Our society always feels compelled to critique the lives of the poor. From the way they look to the mundane choices they make every day, we are driven to find fault. We try to blame them for their homelessness.
Could it be because, on the surface, they look too much like us? Housed people probably have better hygiene and maybe nicer clothes. But if that were really all that separated us, could we be in danger of falling into the same situation?
To combat this fear, we try to find flaws in their character. We call them lazy, drug addicts, criminals, and all manner of other names. These flaws serve as proof that we couldn’t become homeless ourselves because somehow, fundamentally, we’re different.
We become so convinced homeless people deserve to be homeless that we shape policies and programs around our beliefs. It influences the way we, as a society, treat homeless people. We treat the symptoms of homelessness rather than the problems that result in it.
By itself, this isn’t a bad thing. The symptoms of homelessness are lack of shelter, food, clothing—the most basic human needs. It’s necessary to treat the symptoms. The problem is that the help usually ends there.
The real problems—lack of affordable housing, systemic racism, wealth inequality, gender-based violence, and more—go unchecked.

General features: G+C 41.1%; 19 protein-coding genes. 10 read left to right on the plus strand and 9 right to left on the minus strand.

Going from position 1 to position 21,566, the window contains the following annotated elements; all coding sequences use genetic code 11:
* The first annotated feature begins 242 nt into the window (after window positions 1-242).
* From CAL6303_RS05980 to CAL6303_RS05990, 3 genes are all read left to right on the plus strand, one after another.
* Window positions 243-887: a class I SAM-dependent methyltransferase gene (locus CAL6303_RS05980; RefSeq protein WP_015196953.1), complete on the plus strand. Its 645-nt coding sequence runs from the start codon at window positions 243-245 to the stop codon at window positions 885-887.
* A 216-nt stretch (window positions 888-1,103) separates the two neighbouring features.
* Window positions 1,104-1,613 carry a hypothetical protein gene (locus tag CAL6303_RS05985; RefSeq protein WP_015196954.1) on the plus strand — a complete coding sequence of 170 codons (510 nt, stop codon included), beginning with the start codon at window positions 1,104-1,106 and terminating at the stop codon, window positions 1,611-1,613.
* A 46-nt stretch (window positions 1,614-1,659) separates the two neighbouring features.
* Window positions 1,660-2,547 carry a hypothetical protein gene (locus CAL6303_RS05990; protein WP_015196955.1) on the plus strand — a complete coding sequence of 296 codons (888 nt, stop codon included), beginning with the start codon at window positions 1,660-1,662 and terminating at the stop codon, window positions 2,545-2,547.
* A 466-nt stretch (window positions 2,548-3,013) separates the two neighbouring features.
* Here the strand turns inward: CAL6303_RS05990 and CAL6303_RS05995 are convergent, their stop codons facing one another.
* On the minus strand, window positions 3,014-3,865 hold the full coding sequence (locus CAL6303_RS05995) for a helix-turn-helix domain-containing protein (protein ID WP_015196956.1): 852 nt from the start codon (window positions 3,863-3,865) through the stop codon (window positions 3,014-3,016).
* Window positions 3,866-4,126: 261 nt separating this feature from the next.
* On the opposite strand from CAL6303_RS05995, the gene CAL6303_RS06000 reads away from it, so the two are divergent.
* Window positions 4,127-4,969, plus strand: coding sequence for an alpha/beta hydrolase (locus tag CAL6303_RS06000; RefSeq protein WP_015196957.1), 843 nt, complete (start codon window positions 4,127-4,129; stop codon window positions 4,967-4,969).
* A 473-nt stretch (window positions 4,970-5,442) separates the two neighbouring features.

So why do we only treat the symptoms and not the problems? If we only treat the symptoms, we can pretend deeper societal issues just don’t exist. If they don’t exist, our own privilege isn’t affected. We go on believing that we’re different, better, and we make the problems even worse.
Empathy and Understanding
Ironically, the things that make us so afraid to really look at homelessness also hold the greatest power for change. If we saw ourselves in homeless people without fear, we could have empathy and understanding instead.
Empathy works because it helps us understand homeless people as individuals. When we get to know the people in those shelters or camps, we start to understand what they’re up against. We don’t have to use a one-size-fits-all approach to ending homelessness anymore.
Using empathy when interacting with homeless people also works to dispel fear. We don’t need to eliminate our fear to be empathetic; that might not even be possible. But when we see them as people and understand that there are solutions to their problems, suddenly poverty and even homelessness don’t seem quite as damning.